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     Volume 4 Issue 23 | December 3, 2004 |

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Hepatitis A

What is hepatitis A and how could I get it?
Hepatitis A is a potentially serious disease caused by a virus which attacks the liver. Anyone can get it. The virus is transmitted through contaminated food, such as raw or insufficiently cooked seafood and shellfish, and contaminated water. It can be passed by someone infected with the virus who doesn't wash his/her hands properly after a bowel movement and then touches something you eat.

The Hepatitis A virus is shed in the stools of an infected person during the incubation period of 15 to 45 days before symptoms occur and during the first week of illness. Blood and other bodily secretions may also be infectious.

The virus does not remain in the body after the infection has resolved, and there is no carrier state (i.e., a person who spreads the disease to others but does not become ill).

What are some of the symptoms?
Most patients suffer flu-like symptoms including weakness, headache and fever. Other symptoms may include stomach cramps, diarrhoea and jaundice, which is yellowing of the skin or whites of the eyes. This is because the liver is not able to filter bilirubin, a product of haemoglobin which is usually measured to screen for or to monitor liver or gall bladder dysfunction. These symptoms can last for several weeks and hospitalisation may be required.

Institutions and facilities involving close contact with people may be more susceptible to rapid transmission of Hepatitis A.

Hepatitis A will eventually run its course, and once you've had the virus, you develop a lifelong immunity to it. Unlike hepatitis B and hepatitis C, there are no long-term consequences of having had hepatitis A such as chronic hepatitis or cirrhosis. However, for people with chronic liver disease such as hepatitis C, infection with another virus such as hepatitis A can be a serious health risk. People with hepatitis C are encouraged to be vaccinated against both hepatitis A and hepatitis B, as are other patients with chronic liver diseases.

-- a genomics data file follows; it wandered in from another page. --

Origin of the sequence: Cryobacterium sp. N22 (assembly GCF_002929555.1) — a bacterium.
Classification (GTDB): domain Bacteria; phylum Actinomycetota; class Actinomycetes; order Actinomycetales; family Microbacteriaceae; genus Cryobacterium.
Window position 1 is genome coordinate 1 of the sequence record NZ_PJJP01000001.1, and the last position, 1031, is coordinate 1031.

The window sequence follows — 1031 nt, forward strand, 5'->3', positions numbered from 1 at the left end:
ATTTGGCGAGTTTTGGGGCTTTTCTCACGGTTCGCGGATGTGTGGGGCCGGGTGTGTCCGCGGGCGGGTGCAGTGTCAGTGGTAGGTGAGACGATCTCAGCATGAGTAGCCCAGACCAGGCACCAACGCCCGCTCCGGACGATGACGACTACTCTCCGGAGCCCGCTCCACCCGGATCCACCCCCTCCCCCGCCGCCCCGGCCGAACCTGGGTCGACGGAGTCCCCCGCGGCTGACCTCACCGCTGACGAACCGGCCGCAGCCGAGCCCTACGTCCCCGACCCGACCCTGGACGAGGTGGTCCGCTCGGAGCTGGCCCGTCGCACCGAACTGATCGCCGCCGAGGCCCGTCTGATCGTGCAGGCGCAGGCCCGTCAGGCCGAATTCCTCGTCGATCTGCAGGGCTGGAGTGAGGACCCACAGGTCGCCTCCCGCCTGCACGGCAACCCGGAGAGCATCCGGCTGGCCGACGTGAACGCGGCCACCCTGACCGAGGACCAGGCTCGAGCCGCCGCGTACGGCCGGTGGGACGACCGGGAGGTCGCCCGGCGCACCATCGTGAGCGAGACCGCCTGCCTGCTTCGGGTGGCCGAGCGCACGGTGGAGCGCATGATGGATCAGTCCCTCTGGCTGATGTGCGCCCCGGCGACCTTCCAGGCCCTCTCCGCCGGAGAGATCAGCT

Adults develop more severe symptoms as a result of hepatitis A, while young children may not show any outward signs of infection apart from feeling "unwell." Death is rare but may occur in up to three per cent of older people, usually with acute liver failure.

How do I prevent myself from getting Hepatitis A
Transmission of the virus can be reduced by avoiding unclean food and water, through hand washing after using the restroom, and through cleansing if there is any contact with an affected person's blood, faeces, or any other bodily fluid.

Through hand washing and good hygienic practices before and after each diaper change, before serving food, and after using the restroom can help prevent institutional outbreaks.

Is there a treatment for hepatitis A?
There is no treatment available for hepatitis A. Like many viral infections, it will naturally run its course. However, there is a vaccine that easily and effectively protects you from hepatitis A. Vaccination is recommended at any time. The vaccine will prevent you from contracting hepatitis A while travelling, and from being a potential domestic source of the virus when you return.

Sources: www.liver.ca and Yahoo health

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